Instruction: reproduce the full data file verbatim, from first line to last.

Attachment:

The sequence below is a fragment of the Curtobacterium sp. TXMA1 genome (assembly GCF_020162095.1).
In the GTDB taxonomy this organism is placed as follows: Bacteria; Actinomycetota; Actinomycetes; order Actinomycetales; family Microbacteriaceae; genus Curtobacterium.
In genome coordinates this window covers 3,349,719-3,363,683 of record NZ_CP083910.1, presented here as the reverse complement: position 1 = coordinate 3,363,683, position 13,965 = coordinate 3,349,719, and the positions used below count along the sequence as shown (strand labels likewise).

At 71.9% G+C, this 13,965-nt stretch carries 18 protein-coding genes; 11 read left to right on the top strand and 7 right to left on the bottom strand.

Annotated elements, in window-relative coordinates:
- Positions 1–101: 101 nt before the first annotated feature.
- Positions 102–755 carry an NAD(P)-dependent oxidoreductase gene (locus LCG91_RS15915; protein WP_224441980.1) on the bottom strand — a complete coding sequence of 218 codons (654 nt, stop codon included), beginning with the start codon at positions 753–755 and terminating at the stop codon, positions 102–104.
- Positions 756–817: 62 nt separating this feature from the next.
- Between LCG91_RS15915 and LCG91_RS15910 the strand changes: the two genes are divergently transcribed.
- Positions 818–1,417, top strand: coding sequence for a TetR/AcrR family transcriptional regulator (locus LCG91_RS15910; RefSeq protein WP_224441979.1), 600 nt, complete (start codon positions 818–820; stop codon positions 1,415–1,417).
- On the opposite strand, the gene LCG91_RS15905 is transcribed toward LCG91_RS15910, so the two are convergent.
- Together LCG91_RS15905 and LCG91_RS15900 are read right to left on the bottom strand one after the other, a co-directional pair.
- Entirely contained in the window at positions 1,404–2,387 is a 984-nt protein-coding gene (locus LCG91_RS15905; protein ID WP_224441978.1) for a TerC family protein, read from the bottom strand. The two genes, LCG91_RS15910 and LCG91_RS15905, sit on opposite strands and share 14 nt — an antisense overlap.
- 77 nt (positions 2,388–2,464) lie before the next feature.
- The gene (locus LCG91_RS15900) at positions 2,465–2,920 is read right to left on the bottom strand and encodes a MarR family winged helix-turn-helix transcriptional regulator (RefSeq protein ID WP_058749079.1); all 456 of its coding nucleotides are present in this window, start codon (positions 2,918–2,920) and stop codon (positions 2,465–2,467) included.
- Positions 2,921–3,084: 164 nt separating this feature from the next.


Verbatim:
The sequence below is a fragment of the Curtobacterium sp. TXMA1 genome (assembly GCF_020162095.1).
In the GTDB taxonomy this organism is placed as follows: Bacteria; Actinomycetota; Actinomycetes; order Actinomycetales; family Microbacteriaceae; genus Curtobacterium.
In genome coordinates this window covers 3,349,719-3,363,683 of record NZ_CP083910.1, presented here as the reverse complement: position 1 = coordinate 3,363,683, position 13,965 = coordinate 3,349,719, and the positions used below count along the sequence as shown (strand labels likewise).

At 71.9% G+C, this 13,965-nt stretch carries 18 protein-coding genes; 11 read left to right on the top strand and 7 right to left on the bottom strand.

Annotated elements, in window-relative coordinates:
- Positions 1–101: 101 nt before the first annotated feature.
- Positions 102–755 carry an NAD(P)-dependent oxidoreductase gene (locus LCG91_RS15915; protein WP_224441980.1) on the bottom strand — a complete coding sequence of 218 codons (654 nt, stop codon included), beginning with the start codon at positions 753–755 and terminating at the stop codon, positions 102–104.
- Positions 756–817: 62 nt separating this feature from the next.
- Between LCG91_RS15915 and LCG91_RS15910 the strand changes: the two genes are divergently transcribed.
- Positions 818–1,417, top strand: coding sequence for a TetR/AcrR family transcriptional regulator (locus LCG91_RS15910; RefSeq protein WP_224441979.1), 600 nt, complete (start codon positions 818–820; stop codon positions 1,415–1,417).
- On the opposite strand, the gene LCG91_RS15905 is transcribed toward LCG91_RS15910, so the two are convergent.
- Together LCG91_RS15905 and LCG91_RS15900 are read right to left on the bottom strand one after the other, a co-directional pair.
- Entirely contained in the window at positions 1,404–2,387 is a 984-nt protein-coding gene (locus LCG91_RS15905; protein ID WP_224441978.1) for a TerC family protein, read from the bottom strand. The two genes, LCG91_RS15910 and LCG91_RS15905, sit on opposite strands and share 14 nt — an antisense overlap.
- 77 nt (positions 2,388–2,464) lie before the next feature.
- The gene (locus LCG91_RS15900) at positions 2,465–2,920 is read right to left on the bottom strand and encodes a MarR family winged helix-turn-helix transcriptional regulator (RefSeq protein ID WP_058749079.1); all 456 of its coding nucleotides are present in this window, start codon (positions 2,918–2,920) and stop codon (positions 2,465–2,467) included.
- Positions 2,921–3,084: 164 nt separating this feature from the next.